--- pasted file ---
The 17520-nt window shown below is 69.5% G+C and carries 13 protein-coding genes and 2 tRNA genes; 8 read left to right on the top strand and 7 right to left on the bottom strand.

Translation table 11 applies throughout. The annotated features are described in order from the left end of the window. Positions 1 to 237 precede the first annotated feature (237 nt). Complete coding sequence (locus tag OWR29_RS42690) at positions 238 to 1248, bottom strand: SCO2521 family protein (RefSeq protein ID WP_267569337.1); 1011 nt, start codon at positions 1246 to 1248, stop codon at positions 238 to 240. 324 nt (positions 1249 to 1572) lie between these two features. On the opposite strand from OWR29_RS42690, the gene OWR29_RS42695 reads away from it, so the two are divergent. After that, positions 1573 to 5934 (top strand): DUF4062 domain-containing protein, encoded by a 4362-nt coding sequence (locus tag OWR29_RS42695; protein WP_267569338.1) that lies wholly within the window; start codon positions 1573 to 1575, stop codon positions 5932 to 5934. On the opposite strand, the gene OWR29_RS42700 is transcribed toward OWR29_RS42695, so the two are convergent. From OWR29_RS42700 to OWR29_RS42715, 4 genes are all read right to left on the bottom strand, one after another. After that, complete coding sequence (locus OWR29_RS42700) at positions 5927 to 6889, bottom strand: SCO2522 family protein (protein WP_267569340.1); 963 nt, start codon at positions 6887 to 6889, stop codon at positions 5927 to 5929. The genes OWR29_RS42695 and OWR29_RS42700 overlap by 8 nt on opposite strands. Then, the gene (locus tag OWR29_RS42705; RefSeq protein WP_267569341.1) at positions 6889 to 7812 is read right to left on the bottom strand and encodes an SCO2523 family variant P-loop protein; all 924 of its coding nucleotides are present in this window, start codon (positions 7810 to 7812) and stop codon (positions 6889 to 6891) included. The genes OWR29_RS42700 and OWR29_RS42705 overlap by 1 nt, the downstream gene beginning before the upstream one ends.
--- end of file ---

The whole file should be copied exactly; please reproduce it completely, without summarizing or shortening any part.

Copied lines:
The 17520-nt window shown below is 69.5% G+C and carries 13 protein-coding genes and 2 tRNA genes; 8 read left to right on the top strand and 7 right to left on the bottom strand.

Translation table 11 applies throughout. The annotated features are described in order from the left end of the window. Positions 1 to 237 precede the first annotated feature (237 nt). Complete coding sequence (locus tag OWR29_RS42690) at positions 238 to 1248, bottom strand: SCO2521 family protein (RefSeq protein ID WP_267569337.1); 1011 nt, start codon at positions 1246 to 1248, stop codon at positions 238 to 240. 324 nt (positions 1249 to 1572) lie between these two features. On the opposite strand from OWR29_RS42690, the gene OWR29_RS42695 reads away from it, so the two are divergent. After that, positions 1573 to 5934 (top strand): DUF4062 domain-containing protein, encoded by a 4362-nt coding sequence (locus tag OWR29_RS42695; protein WP_267569338.1) that lies wholly within the window; start codon positions 1573 to 1575, stop codon positions 5932 to 5934. On the opposite strand, the gene OWR29_RS42700 is transcribed toward OWR29_RS42695, so the two are convergent. From OWR29_RS42700 to OWR29_RS42715, 4 genes are all read right to left on the bottom strand, one after another. After that, complete coding sequence (locus OWR29_RS42700) at positions 5927 to 6889, bottom strand: SCO2522 family protein (protein WP_267569340.1); 963 nt, start codon at positions 6887 to 6889, stop codon at positions 5927 to 5929. The genes OWR29_RS42695 and OWR29_RS42700 overlap by 8 nt on opposite strands. Then, the gene (locus tag OWR29_RS42705; RefSeq protein WP_267569341.1) at positions 6889 to 7812 is read right to left on the bottom strand and encodes an SCO2523 family variant P-loop protein; all 924 of its coding nucleotides are present in this window, start codon (positions 7810 to 7812) and stop codon (positions 6889 to 6891) included. The genes OWR29_RS42700 and OWR29_RS42705 overlap by 1 nt, the downstream gene beginning before the upstream one ends.